The main problem is the outside color scheme doesn’t match the inside. While the outside uses different shades of blue, the interior uses reds, which is a bit of a mind boggle when first boarding, but I am sure most people won’t even notice.
First Class is found on the lower deck.
The airline decided to put their eight First Class seats, which are laid out in a 1-2-1 formation, on the main deck, at the front. First Class are mini-suites that contain a lay-flat bed, 89″ pitch, 23″ screen, power at the seat and a personal closet. To create a sense of height (literally), there are not overhead bins in First Class.
I have to say that the product seemed quite impressive, but I was not a fan of the materials and colors. A bit too much red and brown for my taste, but it could be cultural. I think I could probably get over the coloring and enjoy the product.
A Business Class seats in sleeping and eating positions.
Business Class is found on the front part of the upper deck and is in a 2-2-2 configuration. The 66 full flat seats have a 74″ pitch, a 17″ screen and a power supply.
This Business Class is a pretty standard product out in the industry today — which is not a bad thing. There seemed to be plenty of storage (especially those seats up stairs with the side-bins) and the color I liked.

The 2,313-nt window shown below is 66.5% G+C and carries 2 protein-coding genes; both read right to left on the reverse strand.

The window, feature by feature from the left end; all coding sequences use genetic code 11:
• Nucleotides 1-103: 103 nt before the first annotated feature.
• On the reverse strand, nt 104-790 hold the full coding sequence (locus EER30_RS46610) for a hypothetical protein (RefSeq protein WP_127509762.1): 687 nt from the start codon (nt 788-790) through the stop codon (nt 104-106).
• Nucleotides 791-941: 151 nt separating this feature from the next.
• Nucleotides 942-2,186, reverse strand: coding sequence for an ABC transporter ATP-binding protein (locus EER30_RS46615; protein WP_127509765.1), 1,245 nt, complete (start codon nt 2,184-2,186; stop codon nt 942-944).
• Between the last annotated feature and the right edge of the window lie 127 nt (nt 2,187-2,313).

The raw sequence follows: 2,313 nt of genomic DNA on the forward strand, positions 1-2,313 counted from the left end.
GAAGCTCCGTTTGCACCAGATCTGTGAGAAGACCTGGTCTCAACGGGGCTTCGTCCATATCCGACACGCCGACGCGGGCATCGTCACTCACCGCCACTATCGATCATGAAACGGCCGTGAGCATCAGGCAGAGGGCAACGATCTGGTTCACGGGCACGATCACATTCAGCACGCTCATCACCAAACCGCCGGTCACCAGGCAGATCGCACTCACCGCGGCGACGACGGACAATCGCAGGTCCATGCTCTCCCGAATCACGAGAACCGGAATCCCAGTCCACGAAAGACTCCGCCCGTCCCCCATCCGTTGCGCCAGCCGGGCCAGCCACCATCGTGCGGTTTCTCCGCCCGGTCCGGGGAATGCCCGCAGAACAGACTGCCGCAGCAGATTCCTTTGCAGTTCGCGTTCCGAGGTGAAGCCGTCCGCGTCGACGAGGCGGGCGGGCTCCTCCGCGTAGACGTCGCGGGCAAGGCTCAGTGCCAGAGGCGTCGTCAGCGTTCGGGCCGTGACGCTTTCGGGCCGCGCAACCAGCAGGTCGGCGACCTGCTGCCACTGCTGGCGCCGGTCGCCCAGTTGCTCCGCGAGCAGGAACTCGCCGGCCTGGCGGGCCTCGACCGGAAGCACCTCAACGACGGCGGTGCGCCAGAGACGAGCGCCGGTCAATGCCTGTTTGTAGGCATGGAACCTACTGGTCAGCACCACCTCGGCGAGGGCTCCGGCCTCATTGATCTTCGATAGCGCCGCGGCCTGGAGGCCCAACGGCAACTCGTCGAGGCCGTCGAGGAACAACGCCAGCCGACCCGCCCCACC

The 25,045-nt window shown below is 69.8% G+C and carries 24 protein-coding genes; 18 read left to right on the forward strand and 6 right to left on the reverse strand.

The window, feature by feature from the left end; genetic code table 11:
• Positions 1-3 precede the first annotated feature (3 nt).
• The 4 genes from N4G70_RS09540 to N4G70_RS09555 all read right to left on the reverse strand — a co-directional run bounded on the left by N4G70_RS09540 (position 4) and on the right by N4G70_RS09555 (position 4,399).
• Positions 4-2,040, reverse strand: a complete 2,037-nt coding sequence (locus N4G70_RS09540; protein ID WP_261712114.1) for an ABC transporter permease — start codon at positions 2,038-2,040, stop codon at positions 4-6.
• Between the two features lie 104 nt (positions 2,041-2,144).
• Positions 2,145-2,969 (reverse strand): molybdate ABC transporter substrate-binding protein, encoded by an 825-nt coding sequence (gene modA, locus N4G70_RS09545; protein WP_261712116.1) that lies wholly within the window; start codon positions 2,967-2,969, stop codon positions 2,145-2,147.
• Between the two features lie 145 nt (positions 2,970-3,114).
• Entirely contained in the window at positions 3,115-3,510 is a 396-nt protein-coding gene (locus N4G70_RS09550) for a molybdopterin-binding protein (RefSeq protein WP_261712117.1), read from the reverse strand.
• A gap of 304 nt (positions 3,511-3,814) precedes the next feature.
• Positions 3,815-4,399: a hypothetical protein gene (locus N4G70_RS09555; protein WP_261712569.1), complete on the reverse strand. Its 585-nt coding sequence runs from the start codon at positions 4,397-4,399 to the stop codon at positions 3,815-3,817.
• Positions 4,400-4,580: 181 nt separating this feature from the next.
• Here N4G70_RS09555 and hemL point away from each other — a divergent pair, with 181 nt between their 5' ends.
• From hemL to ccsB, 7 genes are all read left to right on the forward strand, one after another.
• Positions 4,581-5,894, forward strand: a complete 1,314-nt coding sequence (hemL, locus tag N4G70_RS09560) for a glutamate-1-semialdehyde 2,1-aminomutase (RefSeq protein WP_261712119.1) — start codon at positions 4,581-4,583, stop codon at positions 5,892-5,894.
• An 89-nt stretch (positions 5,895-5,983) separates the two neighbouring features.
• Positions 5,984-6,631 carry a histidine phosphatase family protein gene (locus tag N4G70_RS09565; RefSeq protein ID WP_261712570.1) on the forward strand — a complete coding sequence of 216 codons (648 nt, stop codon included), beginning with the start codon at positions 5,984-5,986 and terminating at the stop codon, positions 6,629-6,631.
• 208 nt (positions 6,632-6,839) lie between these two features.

Each Economy seat has a pretty large screen and a iTouch remote.
Economy is set up in a 2-4-2 on the upper deck and 3-4-3 on the main deck. They offer 32″ of pitch, seat power, and a 10.6″ screen.
If you are going to be flying in economy, trying getting a seat on the upper deck. Not only do you get to feel special for being on the upper deck, but if you score a window seat, you will be rewarded with extra arm room and a cubby between your seat and the wall.
Flight crew have 12 bunks, three high, located at the rear of the upper deck.
One thing you will not find in the First Class cabin or the entire upper deck are baby bassinets. That is because Malaysia Airlines will only allow babies to fly in the economy section on the main deck.
Pilot rest area behind the cockpit.
Behind the cockpit, there are three small rooms. Two are rest areas for the pilots and one is their private lavatory. The cockpit is located between the A380’s two decks, so it takes a few steps to get in.
The actual cockpit itself is huge. We had about six people in it with no problem what-so-ever. You could really throw a party up there, but it is probably best to just stick with flying.
The Airbus A380 shows its moves at the airshow.
It was all well and fun checking out the inside of the A380, but the real impressive part was seeing this beast in the air, doing aggressive maneuvers during Farnborough. I am sure A380 pilots do not get to experience flying the world’s largest airliners like that very often. What a great treat for them and for those of us on the ground.
ADDITIONAL MALAYSIA AIRLINES AIRBUS A380 PHOTOS (even more on Flickr):